Riley Brandt, University of Calgary
Feb. 19, 2016
Medical researchers discover new approach to treating autoimmune diseases
A new study from the University of Calgary could change the way researchers understand and treat autoimmune diseases such as type 1 diabetes, multiple sclerosis and rheumatoid arthritis.
The complexities of these diseases have made it very difficult to develop treatments that can stop disease without impairing normal immunity. Using animal models and human cells in animal models, researchers at the university’s Cumming School of Medicine have discovered a novel mechanism that stops the immune attack, and have developed a new class of drugs that harnesses this mechanism to treat various autoimmune diseases without compromising the entire immune system. The study is published in the February edition of the prestigious journal Nature.
“This discovery is significant because we now know how to stop autoimmune diseases in a highly specific manner without compromising immunity in general,” says Dr. Pere Santamaria, a professor in the Department of Microbiology, Immunology and Infectious Diseases, and member of the university’s Snyder Institute for Chronic Diseases.
More than 80 autoimmune diseases affect people around the world, including millions of Canadians. In these diseases, white blood cells, normally responsible for warding off foreign invaders like bacteria and viruses, sometimes mistakenly attack the body’s own "good" cells, causing their destruction. Each specific autoimmune disease results from an attack against thousands of individual protein fragments in the targeted organ, such as the insulin-producing pancreatic cells in the case of type 1 diabetes.
Riley Brandt, University of Calgary
Nanoparticles used as 'bait' to reprogram disease-causing cells
Santamaria’s study shows that nanoparticles (particles thousands of times smaller than a typical cell), decorated with protein targets acting as "bait" for disease-causing white blood cells, can be used to reprogram them to suppress the disease they intended to cause. This new class of drugs (nanomedicines called Navacims) exploits a naturally occurring process, previously unknown to science, that is wired into our immune system to protect us against autoimmune disease.
Santamaria has shown that this mechanism and the nanomedicines that exploit it can be applied to several, and potentially all, autoimmune diseases in animals, by simply changing the bait on the nanoparticles. The study also shows that this mechanism operates in animals transplanted with human white blood cells, which essentially responded to the corresponding nanomedicines like their mouse counterparts.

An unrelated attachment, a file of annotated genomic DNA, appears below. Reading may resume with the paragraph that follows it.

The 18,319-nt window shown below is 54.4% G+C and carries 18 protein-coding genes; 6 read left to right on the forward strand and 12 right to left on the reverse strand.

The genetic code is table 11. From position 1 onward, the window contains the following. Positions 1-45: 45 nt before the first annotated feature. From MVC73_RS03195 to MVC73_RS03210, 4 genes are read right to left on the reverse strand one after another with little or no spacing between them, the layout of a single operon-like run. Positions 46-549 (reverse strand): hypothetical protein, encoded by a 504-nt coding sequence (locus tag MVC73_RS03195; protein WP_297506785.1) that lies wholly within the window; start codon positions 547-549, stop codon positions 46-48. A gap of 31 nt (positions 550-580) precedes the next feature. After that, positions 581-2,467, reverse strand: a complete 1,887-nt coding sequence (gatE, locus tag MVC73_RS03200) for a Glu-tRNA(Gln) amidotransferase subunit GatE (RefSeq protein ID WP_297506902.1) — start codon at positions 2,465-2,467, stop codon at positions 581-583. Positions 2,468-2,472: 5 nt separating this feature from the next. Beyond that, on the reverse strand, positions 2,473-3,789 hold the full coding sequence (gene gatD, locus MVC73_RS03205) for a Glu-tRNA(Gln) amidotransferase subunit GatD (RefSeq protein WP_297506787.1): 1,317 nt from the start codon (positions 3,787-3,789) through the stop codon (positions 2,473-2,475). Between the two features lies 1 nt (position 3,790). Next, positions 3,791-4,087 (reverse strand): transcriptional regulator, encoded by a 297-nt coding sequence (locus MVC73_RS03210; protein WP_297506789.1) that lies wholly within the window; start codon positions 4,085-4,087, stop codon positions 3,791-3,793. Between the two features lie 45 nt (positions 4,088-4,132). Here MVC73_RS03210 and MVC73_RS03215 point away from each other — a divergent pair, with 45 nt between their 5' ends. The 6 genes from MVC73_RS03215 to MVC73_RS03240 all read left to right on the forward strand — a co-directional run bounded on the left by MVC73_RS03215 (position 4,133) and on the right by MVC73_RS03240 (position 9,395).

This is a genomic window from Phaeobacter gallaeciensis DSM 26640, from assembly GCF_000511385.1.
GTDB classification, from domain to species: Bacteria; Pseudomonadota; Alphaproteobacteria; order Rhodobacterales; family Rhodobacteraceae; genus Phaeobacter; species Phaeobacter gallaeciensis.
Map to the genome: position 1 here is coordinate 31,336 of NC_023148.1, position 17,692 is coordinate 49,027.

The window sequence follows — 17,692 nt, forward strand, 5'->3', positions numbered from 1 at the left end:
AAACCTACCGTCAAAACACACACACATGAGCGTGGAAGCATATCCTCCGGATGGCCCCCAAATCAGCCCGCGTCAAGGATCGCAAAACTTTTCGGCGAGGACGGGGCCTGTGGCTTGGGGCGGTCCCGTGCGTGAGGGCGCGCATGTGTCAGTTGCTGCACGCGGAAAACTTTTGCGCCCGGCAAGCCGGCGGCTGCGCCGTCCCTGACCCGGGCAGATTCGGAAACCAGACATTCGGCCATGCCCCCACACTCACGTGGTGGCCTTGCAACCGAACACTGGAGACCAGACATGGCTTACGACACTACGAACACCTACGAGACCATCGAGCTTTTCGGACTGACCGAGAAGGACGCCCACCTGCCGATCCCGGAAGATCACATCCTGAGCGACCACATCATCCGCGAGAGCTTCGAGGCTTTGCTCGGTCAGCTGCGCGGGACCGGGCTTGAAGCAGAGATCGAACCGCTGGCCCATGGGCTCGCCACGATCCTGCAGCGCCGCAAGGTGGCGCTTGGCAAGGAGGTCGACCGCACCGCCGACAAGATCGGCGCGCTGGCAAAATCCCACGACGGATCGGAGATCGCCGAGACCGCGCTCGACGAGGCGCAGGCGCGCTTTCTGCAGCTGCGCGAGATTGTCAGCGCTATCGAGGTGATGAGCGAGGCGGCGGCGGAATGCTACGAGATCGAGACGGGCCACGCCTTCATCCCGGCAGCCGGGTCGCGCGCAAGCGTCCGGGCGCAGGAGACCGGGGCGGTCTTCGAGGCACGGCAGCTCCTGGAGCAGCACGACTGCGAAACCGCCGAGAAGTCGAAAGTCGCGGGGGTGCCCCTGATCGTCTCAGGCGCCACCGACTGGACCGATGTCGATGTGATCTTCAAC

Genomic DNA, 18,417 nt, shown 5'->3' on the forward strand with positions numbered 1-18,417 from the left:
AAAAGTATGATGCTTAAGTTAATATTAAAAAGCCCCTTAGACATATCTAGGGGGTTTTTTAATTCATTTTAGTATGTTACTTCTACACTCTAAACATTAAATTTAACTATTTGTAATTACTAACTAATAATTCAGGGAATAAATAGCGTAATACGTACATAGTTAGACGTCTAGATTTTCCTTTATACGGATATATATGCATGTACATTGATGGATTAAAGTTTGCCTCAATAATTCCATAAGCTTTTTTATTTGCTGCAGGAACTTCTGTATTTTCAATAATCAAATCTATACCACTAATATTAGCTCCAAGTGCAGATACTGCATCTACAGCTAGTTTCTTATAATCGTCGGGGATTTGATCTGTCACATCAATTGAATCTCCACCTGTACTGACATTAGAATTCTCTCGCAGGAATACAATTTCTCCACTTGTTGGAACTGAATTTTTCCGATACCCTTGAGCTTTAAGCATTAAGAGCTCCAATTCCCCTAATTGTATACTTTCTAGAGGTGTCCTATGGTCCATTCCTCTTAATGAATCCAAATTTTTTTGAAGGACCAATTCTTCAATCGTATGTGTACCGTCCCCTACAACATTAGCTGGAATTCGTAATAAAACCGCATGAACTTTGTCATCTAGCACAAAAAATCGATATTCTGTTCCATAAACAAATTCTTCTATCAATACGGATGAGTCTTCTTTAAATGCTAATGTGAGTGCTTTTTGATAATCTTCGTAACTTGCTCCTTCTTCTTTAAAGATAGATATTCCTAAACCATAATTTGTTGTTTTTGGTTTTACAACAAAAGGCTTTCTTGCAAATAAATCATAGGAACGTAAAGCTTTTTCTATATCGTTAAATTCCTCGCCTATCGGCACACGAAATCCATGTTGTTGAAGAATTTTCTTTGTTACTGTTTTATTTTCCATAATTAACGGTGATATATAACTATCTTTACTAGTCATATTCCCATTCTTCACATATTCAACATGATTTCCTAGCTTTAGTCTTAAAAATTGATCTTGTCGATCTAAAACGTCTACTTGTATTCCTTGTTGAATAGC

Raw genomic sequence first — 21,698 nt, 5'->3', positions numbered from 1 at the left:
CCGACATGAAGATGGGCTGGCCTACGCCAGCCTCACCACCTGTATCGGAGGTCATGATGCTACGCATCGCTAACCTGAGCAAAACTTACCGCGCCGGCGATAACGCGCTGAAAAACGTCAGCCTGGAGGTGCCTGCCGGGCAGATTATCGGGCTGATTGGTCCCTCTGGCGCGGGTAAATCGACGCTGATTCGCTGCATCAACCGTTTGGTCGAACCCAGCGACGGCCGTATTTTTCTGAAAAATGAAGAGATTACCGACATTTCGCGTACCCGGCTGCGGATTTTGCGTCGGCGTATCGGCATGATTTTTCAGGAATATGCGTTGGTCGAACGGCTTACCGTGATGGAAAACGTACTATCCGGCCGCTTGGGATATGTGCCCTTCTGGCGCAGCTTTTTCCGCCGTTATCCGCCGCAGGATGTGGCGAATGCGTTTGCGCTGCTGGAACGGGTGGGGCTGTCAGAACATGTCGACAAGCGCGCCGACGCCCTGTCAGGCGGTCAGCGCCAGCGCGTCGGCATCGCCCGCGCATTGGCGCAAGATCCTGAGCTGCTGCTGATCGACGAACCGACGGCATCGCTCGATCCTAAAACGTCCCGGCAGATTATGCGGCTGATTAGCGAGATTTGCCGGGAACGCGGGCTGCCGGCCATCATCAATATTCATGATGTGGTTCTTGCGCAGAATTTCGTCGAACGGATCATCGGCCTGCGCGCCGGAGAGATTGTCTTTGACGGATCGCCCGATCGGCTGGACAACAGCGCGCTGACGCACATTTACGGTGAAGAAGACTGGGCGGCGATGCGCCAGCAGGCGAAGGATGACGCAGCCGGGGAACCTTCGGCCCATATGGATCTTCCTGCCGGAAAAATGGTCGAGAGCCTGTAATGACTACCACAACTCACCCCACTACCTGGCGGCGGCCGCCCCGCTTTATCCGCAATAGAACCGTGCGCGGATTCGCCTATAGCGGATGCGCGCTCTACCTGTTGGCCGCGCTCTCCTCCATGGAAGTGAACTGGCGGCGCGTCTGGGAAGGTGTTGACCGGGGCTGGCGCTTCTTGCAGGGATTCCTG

In order to treat autoimmune diseases, most of the white blood cells directed against each of these targets need to be"‘taken out"; however, many remain unknown. Current drugs have no way of distinguishing rogue white blood cells from normal ones and as a result, drugs used to treat these diseases also suppress normal immunity leaving the individual susceptible to other illnesses.
“Imagine if you wanted to stop a war,” says Santamaria. “You would probably want to take out the entire army, which is what current drugs try to do.” He notes that this new class of drugs deals with this problem from a completely different perspective “Rather than taking soldiers out, our drugs trick a single soldier into becoming the ‘traitor’ that takes out the army general.” He adds, “Without the general, the army ceases to operate and the war ends.”
Santamaria’s new drugs are currently being developed for the treatment of specific human autoimmune diseases by Parvus Therapeutics, Inc., a biotechnology company he founded with Innovate Calgary.
Pere Santamaria is Chair of the Julia McFarlane Diabetes Researcher Centre at the University of Calgary. He is a professor in the Department of Microbiology, Immunology and Infectious Diseases and a member of the Snyder Institute for Chronic Diseases in the Cumming School of Medicine. He is also group leader at Institut D’Investigacions Biomèdiques August Pi i Sunyer, which also played a critical role in the study.
The study was funded by The Canadian Institutes of Health Research, the Canadian Diabetes Association, the Juvenile Diabetes Research Foundation, the Diabetes Research Foundation, the Multiple Sclerosis Society of Canada, the European Association for the Study of Diabetes, the Brawn Family Foundation, the National Research Council of Canada-Industrial Research Assistance Program, and the Instituto de Investigaciones Sanitarias Carlos III form the Spanish Ministry of Economy and Competitiveness.